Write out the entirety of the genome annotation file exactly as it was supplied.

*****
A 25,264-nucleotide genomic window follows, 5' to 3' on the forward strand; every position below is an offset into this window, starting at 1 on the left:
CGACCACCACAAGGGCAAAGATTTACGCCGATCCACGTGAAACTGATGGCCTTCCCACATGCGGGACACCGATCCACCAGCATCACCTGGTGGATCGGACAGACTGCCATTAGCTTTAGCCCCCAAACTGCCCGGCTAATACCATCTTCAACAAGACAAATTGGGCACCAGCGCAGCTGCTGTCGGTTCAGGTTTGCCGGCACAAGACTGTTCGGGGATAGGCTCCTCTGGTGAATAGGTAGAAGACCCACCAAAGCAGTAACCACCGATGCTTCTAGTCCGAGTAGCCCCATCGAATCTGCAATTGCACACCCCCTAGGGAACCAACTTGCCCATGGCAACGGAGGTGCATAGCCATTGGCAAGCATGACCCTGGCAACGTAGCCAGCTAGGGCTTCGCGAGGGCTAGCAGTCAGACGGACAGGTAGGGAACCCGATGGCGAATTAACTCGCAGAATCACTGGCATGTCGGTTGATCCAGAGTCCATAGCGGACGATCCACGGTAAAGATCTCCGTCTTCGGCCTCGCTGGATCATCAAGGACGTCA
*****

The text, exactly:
A 25,264-nucleotide genomic window follows, 5' to 3' on the forward strand; every position below is an offset into this window, starting at 1 on the left:
CGACCACCACAAGGGCAAAGATTTACGCCGATCCACGTGAAACTGATGGCCTTCCCACATGCGGGACACCGATCCACCAGCATCACCTGGTGGATCGGACAGACTGCCATTAGCTTTAGCCCCCAAACTGCCCGGCTAATACCATCTTCAACAAGACAAATTGGGCACCAGCGCAGCTGCTGTCGGTTCAGGTTTGCCGGCACAAGACTGTTCGGGGATAGGCTCCTCTGGTGAATAGGTAGAAGACCCACCAAAGCAGTAACCACCGATGCTTCTAGTCCGAGTAGCCCCATCGAATCTGCAATTGCACACCCCCTAGGGAACCAACTTGCCCATGGCAACGGAGGTGCATAGCCATTGGCAAGCATGACCCTGGCAACGTAGCCAGCTAGGGCTTCGCGAGGGCTAGCAGTCAGACGGACAGGTAGGGAACCCGATGGCGAATTAACTCGCAGAATCACTGGCATGTCGGTTGATCCAGAGTCCATAGCGGACGATCCACGGTAAAGATCTCCGTCTTCGGCCTCGCTGGATCATCAAGGACGTCA